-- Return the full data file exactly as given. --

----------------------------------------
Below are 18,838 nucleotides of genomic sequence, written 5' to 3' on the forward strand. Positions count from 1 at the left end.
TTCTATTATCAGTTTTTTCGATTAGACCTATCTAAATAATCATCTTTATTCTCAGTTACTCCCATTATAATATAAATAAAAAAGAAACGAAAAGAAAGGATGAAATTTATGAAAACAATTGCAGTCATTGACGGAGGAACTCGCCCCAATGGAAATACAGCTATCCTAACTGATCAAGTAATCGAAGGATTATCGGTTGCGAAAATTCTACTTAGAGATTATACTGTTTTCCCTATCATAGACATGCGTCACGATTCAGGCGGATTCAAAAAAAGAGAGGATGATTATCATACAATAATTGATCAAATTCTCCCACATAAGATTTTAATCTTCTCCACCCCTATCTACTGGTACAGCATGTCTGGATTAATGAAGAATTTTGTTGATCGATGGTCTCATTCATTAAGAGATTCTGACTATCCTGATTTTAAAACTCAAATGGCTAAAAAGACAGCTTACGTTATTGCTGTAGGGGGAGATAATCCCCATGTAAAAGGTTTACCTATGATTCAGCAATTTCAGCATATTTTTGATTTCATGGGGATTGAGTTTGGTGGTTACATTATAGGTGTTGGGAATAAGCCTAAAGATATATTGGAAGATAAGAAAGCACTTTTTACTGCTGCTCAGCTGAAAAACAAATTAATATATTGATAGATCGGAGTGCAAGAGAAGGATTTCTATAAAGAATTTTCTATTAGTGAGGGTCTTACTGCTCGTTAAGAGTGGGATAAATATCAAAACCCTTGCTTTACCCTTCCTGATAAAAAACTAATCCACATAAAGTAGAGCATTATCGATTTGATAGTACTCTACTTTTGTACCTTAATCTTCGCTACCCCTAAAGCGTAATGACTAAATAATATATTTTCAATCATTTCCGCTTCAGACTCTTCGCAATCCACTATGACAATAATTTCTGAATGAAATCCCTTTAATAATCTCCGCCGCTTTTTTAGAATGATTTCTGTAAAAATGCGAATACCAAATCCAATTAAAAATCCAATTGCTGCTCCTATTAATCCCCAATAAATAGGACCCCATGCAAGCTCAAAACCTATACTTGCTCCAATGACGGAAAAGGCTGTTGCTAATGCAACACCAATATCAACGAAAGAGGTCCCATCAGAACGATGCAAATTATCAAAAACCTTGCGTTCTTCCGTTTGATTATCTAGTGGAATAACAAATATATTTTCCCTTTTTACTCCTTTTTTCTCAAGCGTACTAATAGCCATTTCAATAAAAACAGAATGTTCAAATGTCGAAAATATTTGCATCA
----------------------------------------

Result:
Below are 18,838 nucleotides of genomic sequence, written 5' to 3' on the forward strand. Positions count from 1 at the left end.
TTCTATTATCAGTTTTTTCGATTAGACCTATCTAAATAATCATCTTTATTCTCAGTTACTCCCATTATAATATAAATAAAAAAGAAACGAAAAGAAAGGATGAAATTTATGAAAACAATTGCAGTCATTGACGGAGGAACTCGCCCCAATGGAAATACAGCTATCCTAACTGATCAAGTAATCGAAGGATTATCGGTTGCGAAAATTCTACTTAGAGATTATACTGTTTTCCCTATCATAGACATGCGTCACGATTCAGGCGGATTCAAAAAAAGAGAGGATGATTATCATACAATAATTGATCAAATTCTCCCACATAAGATTTTAATCTTCTCCACCCCTATCTACTGGTACAGCATGTCTGGATTAATGAAGAATTTTGTTGATCGATGGTCTCATTCATTAAGAGATTCTGACTATCCTGATTTTAAAACTCAAATGGCTAAAAAGACAGCTTACGTTATTGCTGTAGGGGGAGATAATCCCCATGTAAAAGGTTTACCTATGATTCAGCAATTTCAGCATATTTTTGATTTCATGGGGATTGAGTTTGGTGGTTACATTATAGGTGTTGGGAATAAGCCTAAAGATATATTGGAAGATAAGAAAGCACTTTTTACTGCTGCTCAGCTGAAAAACAAATTAATATATTGATAGATCGGAGTGCAAGAGAAGGATTTCTATAAAGAATTTTCTATTAGTGAGGGTCTTACTGCTCGTTAAGAGTGGGATAAATATCAAAACCCTTGCTTTACCCTTCCTGATAAAAAACTAATCCACATAAAGTAGAGCATTATCGATTTGATAGTACTCTACTTTTGTACCTTAATCTTCGCTACCCCTAAAGCGTAATGACTAAATAATATATTTTCAATCATTTCCGCTTCAGACTCTTCGCAATCCACTATGACAATAATTTCTGAATGAAATCCCTTTAATAATCTCCGCCGCTTTTTTAGAATGATTTCTGTAAAAATGCGAATACCAAATCCAATTAAAAATCCAATTGCTGCTCCTATTAATCCCCAATAAATAGGACCCCATGCAAGCTCAAAACCTATACTTGCTCCAATGACGGAAAAGGCTGTTGCTAATGCAACACCAATATCAACGAAAGAGGTCCCATCAGAACGATGCAAATTATCAAAAACCTTGCGTTCTTCCGTTTGATTATCTAGTGGAATAACAAATATATTTTCCCTTTTTACTCCTTTTTTCTCAAGCGTACTAATAGCCATTTCAATAAAAACAGAATGTTCAAATGTCGAAAATATTTGCATCA